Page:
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Snow may be on the way this week

A man uses an umbrella to protect himself from light snow and rain on the Common earlier this year.Craig F. Walker/Globe Staff

An active week of weather ahead will start out with a surge of warm air today followed by cold air returning overnight and Tuesday.

There will be two rounds of showers today. The first will be caused by a warm front, which you can see on the radar below, with a second round of rain to arrive from the west.

Rain moved through southern New England pre-dawn Monday with additional showers set to arrive from New York and Pennsylvania late afternoon and evening.(COD Weather)

Later this afternoon and evening as the cold front approaches, another line of showers will ensue, and some of these could even be accompanied by a rumble of thunder. This will put an end to the unseasonably warm air with highs near 60, and return us to temperatures near freezing by Tuesday morning, with highs tomorrow only near 40.


Highs on Monday will reach near 60 in many spots.(NOAA)

We will remain on the colder side of the jet stream for a few days. The winds before and after the frontal passage will be strong along the southeast coast where there is a wind advisory. If you have outdoor holiday decorations, I recommend securing them if you live in areas where the wind is forecast to be strongest.

Winds could gust near and over 50 miles per hour south and east of Boston.(NOAA)

With the cold air in place as the next storm system approaches Wednesday, it could be cold enough for snow in many areas. The forecast challenge with Wednesday is that the storm may be too far out in the ocean to bring its precipitation shield very far inland. Currently, I think we’re probably looking at a possible coating to a couple of inches of snow. And whether or not that snow is over Greater Boston or farther north or farther east is yet to be determined.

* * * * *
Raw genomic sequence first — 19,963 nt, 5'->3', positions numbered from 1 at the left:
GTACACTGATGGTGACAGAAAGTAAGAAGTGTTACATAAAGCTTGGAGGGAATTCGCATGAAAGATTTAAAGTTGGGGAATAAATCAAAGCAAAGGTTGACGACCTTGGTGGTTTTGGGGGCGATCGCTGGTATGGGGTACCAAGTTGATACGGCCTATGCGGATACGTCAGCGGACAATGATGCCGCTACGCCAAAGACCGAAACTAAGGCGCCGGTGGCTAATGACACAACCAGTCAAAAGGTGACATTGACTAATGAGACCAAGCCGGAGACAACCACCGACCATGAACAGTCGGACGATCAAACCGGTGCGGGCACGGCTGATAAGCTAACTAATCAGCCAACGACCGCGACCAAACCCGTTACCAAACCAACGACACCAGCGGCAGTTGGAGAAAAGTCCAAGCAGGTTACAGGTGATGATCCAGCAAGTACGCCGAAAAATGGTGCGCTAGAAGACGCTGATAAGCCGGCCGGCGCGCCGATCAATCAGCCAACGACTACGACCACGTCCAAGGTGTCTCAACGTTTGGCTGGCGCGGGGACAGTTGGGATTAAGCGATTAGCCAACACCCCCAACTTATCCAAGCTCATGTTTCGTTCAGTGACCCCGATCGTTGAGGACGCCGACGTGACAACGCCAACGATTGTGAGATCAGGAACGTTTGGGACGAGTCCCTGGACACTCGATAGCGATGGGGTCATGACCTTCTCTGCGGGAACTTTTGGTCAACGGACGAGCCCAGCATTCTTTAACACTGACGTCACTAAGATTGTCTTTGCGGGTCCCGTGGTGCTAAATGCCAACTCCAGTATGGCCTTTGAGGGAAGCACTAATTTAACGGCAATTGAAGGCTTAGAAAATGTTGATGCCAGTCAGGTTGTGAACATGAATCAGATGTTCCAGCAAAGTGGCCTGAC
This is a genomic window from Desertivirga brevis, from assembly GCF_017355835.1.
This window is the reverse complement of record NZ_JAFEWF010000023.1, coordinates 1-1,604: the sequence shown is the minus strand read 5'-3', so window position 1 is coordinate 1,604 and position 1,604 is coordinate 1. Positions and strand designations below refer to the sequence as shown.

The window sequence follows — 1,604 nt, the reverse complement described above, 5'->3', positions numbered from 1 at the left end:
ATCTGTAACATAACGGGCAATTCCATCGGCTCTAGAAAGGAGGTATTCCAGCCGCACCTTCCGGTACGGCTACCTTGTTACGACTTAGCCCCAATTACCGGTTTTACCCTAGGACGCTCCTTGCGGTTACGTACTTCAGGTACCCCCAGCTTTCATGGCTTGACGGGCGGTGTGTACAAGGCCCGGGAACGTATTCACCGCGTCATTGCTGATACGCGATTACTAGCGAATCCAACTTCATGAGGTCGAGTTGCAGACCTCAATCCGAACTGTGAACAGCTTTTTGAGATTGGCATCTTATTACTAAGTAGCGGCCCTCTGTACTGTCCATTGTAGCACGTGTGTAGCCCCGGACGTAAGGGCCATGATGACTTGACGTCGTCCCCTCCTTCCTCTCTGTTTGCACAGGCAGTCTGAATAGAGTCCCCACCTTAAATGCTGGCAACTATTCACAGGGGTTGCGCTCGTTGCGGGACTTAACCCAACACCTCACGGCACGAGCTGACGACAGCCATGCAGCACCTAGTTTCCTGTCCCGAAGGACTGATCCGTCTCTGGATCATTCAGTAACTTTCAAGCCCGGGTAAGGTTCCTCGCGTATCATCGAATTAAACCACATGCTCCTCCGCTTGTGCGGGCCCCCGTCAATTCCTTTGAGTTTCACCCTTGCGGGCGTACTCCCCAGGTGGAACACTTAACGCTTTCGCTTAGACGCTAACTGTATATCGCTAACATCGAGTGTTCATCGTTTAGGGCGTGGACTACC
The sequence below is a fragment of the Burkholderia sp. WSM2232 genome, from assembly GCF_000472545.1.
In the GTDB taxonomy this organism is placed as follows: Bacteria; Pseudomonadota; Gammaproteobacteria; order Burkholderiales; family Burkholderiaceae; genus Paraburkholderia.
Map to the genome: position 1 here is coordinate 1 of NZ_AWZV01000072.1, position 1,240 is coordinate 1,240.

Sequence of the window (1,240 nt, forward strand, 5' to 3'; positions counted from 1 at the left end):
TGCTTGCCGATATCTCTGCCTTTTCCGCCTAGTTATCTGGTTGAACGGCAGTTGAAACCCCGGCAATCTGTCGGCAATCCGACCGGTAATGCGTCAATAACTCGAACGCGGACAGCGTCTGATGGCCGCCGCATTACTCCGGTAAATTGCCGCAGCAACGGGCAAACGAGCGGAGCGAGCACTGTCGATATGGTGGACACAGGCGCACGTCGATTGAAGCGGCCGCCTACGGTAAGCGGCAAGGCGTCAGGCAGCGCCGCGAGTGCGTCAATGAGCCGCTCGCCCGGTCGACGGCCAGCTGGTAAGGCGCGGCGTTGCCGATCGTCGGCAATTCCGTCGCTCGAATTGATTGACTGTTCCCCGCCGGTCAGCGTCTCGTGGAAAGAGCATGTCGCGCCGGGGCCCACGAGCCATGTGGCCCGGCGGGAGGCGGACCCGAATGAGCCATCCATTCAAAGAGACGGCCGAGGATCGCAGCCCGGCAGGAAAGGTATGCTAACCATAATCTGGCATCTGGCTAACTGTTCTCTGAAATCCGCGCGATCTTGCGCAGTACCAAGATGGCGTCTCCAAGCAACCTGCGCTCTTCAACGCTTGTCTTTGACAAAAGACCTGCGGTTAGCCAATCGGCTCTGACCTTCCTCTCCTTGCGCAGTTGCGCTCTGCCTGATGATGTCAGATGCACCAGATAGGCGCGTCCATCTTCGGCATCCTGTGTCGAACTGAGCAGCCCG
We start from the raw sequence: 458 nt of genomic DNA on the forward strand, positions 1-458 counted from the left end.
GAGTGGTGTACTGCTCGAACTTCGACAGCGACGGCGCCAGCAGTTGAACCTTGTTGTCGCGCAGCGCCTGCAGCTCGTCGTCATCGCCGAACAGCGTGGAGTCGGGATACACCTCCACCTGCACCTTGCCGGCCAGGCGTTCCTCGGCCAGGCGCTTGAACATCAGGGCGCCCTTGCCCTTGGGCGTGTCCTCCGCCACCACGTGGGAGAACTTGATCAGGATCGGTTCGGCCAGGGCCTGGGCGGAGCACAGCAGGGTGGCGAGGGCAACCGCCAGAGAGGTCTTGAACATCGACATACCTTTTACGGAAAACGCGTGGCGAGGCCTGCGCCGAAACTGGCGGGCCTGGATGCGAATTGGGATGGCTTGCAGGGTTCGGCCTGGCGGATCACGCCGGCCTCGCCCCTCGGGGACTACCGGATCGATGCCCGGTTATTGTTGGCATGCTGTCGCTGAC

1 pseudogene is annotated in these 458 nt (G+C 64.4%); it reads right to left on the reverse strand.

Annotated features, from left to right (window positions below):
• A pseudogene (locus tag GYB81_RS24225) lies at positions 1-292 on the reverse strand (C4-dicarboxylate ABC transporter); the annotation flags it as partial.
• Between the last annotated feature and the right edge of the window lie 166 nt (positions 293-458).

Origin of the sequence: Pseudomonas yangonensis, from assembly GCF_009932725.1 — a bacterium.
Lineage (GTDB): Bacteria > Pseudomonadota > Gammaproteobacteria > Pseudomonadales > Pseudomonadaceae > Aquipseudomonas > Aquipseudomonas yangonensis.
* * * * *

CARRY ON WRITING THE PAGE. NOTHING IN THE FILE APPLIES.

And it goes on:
A storm will track east of New England late Wednesday and bring the chance of accumulating snow to parts of the area.(TropicalTidbits)

If the storm system did jog a little closer to the coastline, we would have to think more about a plowable snow event, but that is unlikely. It’s also possible that the storm takes a track farther east, and we downgrade even more.


Since there are still three days before the storm would come to an end, it’s best to only consider probabilities. Right now, the probability of seeing over 2 inches of snow is fairly low, with the highest probabilities being over inland areas away from the coastline. Notice in the map below how the Maine coastline has the highest chance of significant snow as the storm will become more intense and pass a little closer to that area. And remember, as I get new information Monday and Tuesday, things inevitably will change, so this forecast is only for this moment in time, based on what we know now.

There is a reasonable chance of a coating to a couple of inches of snow in areas in green, with less chance farther south and across the far north.(NOAA)

Behind the system, it looks like it will be dry for a day or two, and then it will probably turn milder and somewhat unsettled heading into the upcoming weekend. The pattern is definitely not conducive for prolonged cold or snow.